We know from the research that highly engaged employees are more productive.
So if we give you choice in the work that you do, I have this like one picture of like, you know, that person who's working on a chalkboard and they're like, so involved in the formula that they're creating, or whatever, you know, drawing that they're doing, that they're just immersed in it, you know when you're in the flow of work, time just flies by, going through super productive. Sometimes you forget to eat, like, it gets better and tense.
And so I want that experience for everyone. I want people to choose work that they're so engaged in that it just lights their fire, creates a spark for them, and we get more work done that way.
It's a win win for the company and for the employee, but I want to do more work where I'm so deeply immersed and engaged that I'm just super, super productive.
Steps to Building an Internal Gig Economy
Janine Ramirez: So it's a cool concept and it's like, that would be really great. But it sounds like it's so difficult to implement.
So do you know any company that's already doing this? And how like, what steps do you take to establish this?
Edie Goldberg: Yeah. So it wasn't possible before the technologies that we have today. In that managing careers and company were was horrible and hard because I worked with a a fortune, like, fifty company, big company, and people were saying, well, I can't I can't get my next job unless my boss dies, because, you know, that's my next step in the career ladder.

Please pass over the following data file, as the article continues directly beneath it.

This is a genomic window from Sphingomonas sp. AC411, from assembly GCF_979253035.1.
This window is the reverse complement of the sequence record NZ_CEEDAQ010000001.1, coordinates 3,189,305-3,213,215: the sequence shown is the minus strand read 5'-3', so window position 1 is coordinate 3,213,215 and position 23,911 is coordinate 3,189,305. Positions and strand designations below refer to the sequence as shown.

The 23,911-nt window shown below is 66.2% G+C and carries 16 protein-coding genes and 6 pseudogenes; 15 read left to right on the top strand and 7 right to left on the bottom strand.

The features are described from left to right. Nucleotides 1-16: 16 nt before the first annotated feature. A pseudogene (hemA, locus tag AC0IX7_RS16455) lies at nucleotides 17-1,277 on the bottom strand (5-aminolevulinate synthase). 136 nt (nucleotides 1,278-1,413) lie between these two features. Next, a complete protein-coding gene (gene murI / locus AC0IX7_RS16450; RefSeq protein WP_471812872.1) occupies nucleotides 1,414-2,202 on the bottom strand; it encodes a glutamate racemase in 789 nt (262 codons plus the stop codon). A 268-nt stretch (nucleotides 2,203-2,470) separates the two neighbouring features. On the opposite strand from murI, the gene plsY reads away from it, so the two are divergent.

You can apply your skills in other places in the company we just have to help you figure out how to connect your skills to other work, other jobs that are going on in the company. So today, with artificial intelligence and machine learning, we can quickly, quickly, and accurately connect the work requirements of a project to the skills that our employees have.
And what's great, you were talking about diversity before.
What's great is this makes opportunities, transparent in an organization, and open to everybody.
It's not just those chosen few people who get access to opportunities. If I'm using technology to match people's skills to the jobs or projects, and the skills we need on our projects, it democratizes the work, just like the gig economy.
And it enables employees to see where they can apply their skills elsewhere in the company.